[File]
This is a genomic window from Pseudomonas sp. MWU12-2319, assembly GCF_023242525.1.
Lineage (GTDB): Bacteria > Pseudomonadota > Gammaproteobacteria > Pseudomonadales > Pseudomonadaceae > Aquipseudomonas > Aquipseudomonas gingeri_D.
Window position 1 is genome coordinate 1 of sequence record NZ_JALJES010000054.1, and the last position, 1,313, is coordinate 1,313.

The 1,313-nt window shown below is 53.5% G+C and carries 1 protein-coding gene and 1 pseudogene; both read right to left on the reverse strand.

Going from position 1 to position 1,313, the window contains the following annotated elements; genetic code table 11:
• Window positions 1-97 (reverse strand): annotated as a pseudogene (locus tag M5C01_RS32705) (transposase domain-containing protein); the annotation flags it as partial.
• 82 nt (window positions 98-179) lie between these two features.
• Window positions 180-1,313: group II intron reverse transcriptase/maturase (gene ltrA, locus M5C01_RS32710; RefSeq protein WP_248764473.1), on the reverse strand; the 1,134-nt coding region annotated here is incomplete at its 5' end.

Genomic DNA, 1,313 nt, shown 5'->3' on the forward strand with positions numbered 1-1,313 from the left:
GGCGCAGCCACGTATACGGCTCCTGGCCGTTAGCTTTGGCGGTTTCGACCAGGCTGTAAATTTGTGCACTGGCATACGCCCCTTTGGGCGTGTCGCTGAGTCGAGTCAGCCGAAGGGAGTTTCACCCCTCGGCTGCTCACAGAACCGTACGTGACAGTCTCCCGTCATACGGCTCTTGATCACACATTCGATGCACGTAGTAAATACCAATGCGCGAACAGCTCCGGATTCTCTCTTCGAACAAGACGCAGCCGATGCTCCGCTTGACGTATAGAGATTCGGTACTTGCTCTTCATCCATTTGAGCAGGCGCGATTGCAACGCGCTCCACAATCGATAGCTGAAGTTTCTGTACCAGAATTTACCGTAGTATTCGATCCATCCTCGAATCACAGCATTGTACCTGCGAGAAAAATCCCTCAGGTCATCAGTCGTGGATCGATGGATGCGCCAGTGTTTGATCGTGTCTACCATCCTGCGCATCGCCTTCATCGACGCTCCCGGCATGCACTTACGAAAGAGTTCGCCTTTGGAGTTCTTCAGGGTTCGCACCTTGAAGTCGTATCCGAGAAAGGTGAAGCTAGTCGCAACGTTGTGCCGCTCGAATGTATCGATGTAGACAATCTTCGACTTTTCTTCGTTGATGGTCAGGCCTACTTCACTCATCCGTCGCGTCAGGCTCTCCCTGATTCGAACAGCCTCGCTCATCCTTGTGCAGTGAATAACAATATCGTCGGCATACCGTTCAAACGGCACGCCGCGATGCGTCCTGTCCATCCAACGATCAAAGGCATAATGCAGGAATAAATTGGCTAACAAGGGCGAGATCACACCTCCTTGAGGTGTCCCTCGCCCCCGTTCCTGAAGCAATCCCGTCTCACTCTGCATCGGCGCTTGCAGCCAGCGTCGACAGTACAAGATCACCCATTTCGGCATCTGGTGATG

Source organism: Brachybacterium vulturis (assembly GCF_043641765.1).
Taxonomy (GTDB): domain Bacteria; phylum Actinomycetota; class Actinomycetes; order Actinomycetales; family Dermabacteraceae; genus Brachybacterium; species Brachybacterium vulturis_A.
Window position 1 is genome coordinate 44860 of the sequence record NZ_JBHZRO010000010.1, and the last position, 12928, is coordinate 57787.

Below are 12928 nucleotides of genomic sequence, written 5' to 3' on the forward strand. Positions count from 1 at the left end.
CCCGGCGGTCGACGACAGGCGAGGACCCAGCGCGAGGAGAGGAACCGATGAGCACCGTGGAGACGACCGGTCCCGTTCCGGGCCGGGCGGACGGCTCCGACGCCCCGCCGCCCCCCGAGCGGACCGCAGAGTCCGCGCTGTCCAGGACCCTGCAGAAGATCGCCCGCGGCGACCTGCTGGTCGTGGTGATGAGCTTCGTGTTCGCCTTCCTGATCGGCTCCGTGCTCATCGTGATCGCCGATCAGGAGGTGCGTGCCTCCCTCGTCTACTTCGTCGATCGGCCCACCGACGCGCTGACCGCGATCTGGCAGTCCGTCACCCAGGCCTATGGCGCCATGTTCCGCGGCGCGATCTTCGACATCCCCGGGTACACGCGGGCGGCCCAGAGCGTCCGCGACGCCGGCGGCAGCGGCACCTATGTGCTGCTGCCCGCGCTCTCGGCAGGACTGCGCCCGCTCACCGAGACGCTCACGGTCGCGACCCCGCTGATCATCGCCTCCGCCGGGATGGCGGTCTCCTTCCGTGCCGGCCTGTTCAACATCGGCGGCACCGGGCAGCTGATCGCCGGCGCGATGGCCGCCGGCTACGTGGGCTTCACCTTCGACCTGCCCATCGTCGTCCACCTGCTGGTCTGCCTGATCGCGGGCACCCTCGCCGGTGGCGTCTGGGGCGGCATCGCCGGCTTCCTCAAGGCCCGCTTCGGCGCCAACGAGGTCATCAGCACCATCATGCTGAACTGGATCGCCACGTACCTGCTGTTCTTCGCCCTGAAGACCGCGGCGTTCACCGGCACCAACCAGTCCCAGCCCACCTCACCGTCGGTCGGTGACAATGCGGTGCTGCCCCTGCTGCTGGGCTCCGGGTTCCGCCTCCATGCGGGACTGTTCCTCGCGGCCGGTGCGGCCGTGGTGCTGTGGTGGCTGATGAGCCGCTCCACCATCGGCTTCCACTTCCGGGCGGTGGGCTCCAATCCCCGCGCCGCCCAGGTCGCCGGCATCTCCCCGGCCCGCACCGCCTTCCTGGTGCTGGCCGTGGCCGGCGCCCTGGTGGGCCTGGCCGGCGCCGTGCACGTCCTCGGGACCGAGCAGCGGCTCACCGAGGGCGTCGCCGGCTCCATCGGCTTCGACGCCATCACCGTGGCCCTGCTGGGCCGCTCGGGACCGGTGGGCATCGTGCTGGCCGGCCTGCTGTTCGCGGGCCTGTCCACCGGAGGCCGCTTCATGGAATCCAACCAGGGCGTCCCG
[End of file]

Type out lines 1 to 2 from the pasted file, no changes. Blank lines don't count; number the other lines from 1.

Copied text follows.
This is a genomic window from Pseudomonas sp. MWU12-2319, assembly GCF_023242525.1.
Lineage (GTDB): Bacteria > Pseudomonadota > Gammaproteobacteria > Pseudomonadales > Pseudomonadaceae > Aquipseudomonas > Aquipseudomonas gingeri_D.